Thursday, October 21, 2010

Knowledge should travel in the right direction and faster!

Make Knowledge Travel.

This was the issue discussed by AgKnowledge Africa participants this morning under a fully booked Tent 2.
The session, facilitated by Nadia Manning Thomas (CGIAR), started with a video showing how a natural disaster in Uganda, although forecast by researchers, had caused the death of more than 300 people as no one did anything to prevent it.
It is very common, unfortunately, that the right information does not reach the right people at the right time.

Where does the problem lie?
In the researchers that do not communicate with the farmers for whom scientific publications are inaccessible?
In the communication officers that do not ask for information but, when they do so, are unable to fully master and understand technical documentation?
In the indigenous people whose valuable experience is not shared widely enough?

The discussion that followed the video involved all the participants to the session and a panel of experts working for research, communications and information systems.
As the discussion developed it was clear that we all have a role in making knowledge travel: researchers, communications persons, information systems developers, the policy makers, education systems, extension people, farmers, the private sector and all of us as human beings.

Research: Communication should be incorporated in the researchers’ activities. They should learn how to communicate and share their outcomes in a way which is accessible to those who need to use the information.

Media and Communications Experts: How can the farmers come to them if they if they do not know about their existence? The communication experts should look for the researchers and repackage their information in a format which is accessible to the grassroots level.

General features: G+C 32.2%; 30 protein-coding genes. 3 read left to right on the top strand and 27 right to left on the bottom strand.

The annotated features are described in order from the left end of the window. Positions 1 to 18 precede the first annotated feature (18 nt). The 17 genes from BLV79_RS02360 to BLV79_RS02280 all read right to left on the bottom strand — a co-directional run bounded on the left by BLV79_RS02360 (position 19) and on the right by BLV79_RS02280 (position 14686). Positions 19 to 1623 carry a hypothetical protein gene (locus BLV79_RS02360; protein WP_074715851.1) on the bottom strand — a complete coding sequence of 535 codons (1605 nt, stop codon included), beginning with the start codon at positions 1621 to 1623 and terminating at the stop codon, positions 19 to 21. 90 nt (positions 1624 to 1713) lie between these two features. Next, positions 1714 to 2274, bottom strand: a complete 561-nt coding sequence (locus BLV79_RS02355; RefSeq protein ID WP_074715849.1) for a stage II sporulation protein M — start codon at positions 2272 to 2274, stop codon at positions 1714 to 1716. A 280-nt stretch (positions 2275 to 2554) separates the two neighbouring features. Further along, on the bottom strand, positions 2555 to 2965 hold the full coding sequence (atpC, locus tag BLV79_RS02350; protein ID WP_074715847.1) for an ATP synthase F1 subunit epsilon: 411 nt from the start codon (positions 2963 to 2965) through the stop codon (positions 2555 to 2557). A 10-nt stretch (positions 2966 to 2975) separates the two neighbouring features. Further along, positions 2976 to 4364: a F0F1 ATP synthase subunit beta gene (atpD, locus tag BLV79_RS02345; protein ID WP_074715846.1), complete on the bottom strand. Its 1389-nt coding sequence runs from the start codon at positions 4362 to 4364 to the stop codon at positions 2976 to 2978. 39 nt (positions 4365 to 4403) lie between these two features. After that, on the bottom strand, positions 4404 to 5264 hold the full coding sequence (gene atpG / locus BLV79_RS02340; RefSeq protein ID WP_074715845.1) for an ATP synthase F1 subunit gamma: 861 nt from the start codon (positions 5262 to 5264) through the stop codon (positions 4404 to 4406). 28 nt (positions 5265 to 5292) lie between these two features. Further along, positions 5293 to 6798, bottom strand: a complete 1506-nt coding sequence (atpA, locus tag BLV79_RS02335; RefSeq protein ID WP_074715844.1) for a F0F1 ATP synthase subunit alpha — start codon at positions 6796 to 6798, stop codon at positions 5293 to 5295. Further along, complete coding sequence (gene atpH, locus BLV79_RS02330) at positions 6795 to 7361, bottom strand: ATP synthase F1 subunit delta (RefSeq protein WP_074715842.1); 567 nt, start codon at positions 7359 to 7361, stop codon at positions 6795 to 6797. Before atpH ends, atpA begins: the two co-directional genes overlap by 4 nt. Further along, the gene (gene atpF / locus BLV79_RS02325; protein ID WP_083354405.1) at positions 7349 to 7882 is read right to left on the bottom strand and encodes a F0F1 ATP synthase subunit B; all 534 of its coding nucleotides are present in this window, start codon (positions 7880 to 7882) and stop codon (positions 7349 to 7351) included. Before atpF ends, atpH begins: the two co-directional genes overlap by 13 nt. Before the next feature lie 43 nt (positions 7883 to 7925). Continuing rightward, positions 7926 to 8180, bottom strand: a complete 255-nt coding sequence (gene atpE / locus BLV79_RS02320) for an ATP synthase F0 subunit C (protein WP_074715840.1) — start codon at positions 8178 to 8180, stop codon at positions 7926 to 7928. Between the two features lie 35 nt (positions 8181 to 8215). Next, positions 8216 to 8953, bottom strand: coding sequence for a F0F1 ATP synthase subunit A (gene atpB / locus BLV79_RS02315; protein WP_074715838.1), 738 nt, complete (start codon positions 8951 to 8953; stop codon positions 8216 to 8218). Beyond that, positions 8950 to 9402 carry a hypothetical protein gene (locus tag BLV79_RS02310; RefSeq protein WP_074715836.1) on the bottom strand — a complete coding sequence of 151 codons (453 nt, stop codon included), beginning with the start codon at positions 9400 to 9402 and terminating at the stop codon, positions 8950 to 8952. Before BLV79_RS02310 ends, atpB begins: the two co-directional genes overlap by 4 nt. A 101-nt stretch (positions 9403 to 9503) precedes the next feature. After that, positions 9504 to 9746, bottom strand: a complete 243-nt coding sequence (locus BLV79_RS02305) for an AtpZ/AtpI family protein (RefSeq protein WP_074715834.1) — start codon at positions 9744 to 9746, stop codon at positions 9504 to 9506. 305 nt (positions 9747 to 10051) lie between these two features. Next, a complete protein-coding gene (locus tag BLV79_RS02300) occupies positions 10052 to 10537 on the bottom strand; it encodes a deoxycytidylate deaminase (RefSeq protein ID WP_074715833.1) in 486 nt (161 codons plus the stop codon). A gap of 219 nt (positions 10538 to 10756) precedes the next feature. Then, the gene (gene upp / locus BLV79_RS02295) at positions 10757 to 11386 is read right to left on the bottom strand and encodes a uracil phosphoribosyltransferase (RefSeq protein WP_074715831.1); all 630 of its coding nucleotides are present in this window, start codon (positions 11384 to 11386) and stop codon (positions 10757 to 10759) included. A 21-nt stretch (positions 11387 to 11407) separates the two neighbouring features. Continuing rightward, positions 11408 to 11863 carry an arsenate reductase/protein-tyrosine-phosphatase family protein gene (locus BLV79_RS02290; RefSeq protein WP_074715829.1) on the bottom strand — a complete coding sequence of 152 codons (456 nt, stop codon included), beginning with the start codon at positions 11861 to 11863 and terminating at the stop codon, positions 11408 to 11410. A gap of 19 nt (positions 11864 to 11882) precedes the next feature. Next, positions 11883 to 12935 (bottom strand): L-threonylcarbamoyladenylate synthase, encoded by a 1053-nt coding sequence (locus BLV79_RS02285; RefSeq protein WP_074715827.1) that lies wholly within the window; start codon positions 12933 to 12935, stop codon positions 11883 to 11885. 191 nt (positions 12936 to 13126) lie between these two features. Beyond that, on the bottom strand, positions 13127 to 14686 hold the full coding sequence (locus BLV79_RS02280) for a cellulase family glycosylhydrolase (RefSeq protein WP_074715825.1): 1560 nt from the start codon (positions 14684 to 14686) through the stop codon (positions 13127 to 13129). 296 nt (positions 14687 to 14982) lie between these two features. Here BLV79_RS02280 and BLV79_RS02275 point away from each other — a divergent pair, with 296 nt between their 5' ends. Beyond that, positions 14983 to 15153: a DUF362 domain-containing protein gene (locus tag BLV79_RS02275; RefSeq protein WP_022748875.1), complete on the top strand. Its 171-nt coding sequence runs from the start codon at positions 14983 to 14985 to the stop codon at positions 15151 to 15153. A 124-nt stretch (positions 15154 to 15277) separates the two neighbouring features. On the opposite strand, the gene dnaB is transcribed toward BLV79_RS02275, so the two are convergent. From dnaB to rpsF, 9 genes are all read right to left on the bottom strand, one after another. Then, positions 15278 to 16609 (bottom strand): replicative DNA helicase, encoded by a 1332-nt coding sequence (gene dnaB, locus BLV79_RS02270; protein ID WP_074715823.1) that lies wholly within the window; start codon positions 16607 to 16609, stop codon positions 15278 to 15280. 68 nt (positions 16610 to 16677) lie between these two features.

Information Systems Developers: They should make sure that technology is functioning and friendly. Technology should facilitate communication not obstruct it.

Policy Makers: Their mandate and also their interest consist of preventing disasters and improving living conditions. But how to effectively link the policy makers with the researchers and the indigenous people?

Indigenous People/Farmers: They could play a key role in knowledge travel thanks to their hands-on experience passed on along the centuries. Researchers need their inputs and support.
Also knowledge sharing among the farmers themselves should be improved, even with some creativity. During the discussion one of the participants mentioned that from the lessons learnt from the farmers, radio scripts could be produced and broadcast for the advantage of other farmers.

All agreed that there is a gap among the actors mentioned above. They all need each other to complete the communication chain but they do not talk enough to each other.
Extension services and advisors are two of the rings that could help hold the chain together facilitating the dialogue among all parties and acting as a central thread.
No doubt farmer schools are also a very valuable tool in the process of knowledge sharing and so is the role of school in children’s education: Children can pass information on to their parents, read out booklets for them, etc.
Online tools such as TECA (Technology for Development) from FAO can make a difference as they present technical information in a simplified form so that extension workers can use it to support the farmers.
It is important to bear in mind that also the private sector plays an important role in this chain; its interests are linked to the market and, consequently, to successful crop production and good land and livestock conditions.

The second part of the video shown at the end of the group discussion highlighted a series of initiatives as a response to lack of information and knowledge sharing.
CGIAR with its Triple A Framework for Availability, Accessibility and Applicability of Research Outputs, and the CIARD initiative aiming to make research results more accessible and usable by stakeholders are two good examples of how development can be enhanced by knowledge sharing, especially when there is coherence among methods used by different groups.

No comments:

Post a Comment